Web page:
Endobronchial lipoma a rare cause of pleural empyema:
a case report
Yassine Ouadnouni1*, Mohammed Bouchikh1, Salma Bekarsabein2,
Abdellah Achir1, Mohammed Smahi1, Yassine Msougar1, Najat Mahassini2
and Abdellatif Benosman1
Addresses:1Department of Thoracic Surgery, Ibn Sina University Hospital, Rabat, Morocco
2Department of Anatomical Pathology, Ibn Sina University Hospital, Rabat, Morocco
Email: YO* - email@example.com; MB - firstname.lastname@example.org; SB - email@example.com; AA - firstname.lastname@example.org;
MS - email@example.com; YM - firstname.lastname@example.org; NM - email@example.com; AB - firstname.lastname@example.org
Received: 3 March 2009Accepted: 25 June 2009 Published: 21 July 2009
Cases Journal 2009, 2:6377 doi: 10.4076/1757-1626-2-6377
This article is available from: http://casesjournal.com/casesjournal/article/view/6377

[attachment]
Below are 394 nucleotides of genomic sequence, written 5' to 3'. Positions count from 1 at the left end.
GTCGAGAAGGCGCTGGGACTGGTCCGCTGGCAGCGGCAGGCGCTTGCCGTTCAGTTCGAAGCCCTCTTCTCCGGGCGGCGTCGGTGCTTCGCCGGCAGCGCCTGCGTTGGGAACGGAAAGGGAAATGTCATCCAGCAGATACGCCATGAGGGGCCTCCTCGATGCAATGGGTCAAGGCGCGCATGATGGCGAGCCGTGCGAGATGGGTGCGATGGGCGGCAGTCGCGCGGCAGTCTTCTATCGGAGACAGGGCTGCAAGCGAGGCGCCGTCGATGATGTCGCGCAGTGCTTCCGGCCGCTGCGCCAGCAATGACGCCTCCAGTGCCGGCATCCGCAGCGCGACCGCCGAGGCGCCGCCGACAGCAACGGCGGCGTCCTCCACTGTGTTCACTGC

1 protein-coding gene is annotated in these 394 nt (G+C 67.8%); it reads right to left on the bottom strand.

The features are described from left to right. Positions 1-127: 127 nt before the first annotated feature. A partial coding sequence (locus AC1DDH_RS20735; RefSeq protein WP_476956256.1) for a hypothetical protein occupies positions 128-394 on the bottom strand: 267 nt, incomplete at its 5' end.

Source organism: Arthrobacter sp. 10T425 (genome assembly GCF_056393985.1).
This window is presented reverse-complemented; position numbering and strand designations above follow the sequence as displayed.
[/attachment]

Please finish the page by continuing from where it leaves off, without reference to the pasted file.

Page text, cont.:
© 2009 Ouadnouni et al; licensee Cases Network Ltd.
This is an Open Access article distributed under the terms of the Creative Commons Attribution License (http://creativecommons.org/licenses/by/3.0),
which permits unrestricted use, distribution, and reproduction in any medium, provided the original work is properly cited.
Benign neoplasm of the endobronchial tree is quite rare, while endobronchial lipoma is extremely
rare. The irreversible pulmonary damage is due to progressive bronchial obstruction; even so, pleural
empyema is exceptionally encountered in a case of endobronchial lipoma. We report a case of a
47-year-old man who had left lung pneumonia with hemoptysis. The chest computed tomography
showed cystic bronchiectasis with pleural effusion, Flexible bronchoscopy revealed a round tumor on
the left main bronchus.
Endobronchial lipoma is an uncommon benign tumor,
127 cases have been reported till now. The late diagnosis
of benign neoplasms can lead to irreversible pulmonary
damage. We report the case of endobronchial lipoma
complicated by chronic cystic bronchiectasis and pleural
who had been treated for a pulmonary tuberculosis in his
childhood. He was a heavy smoker (25 pack-years). The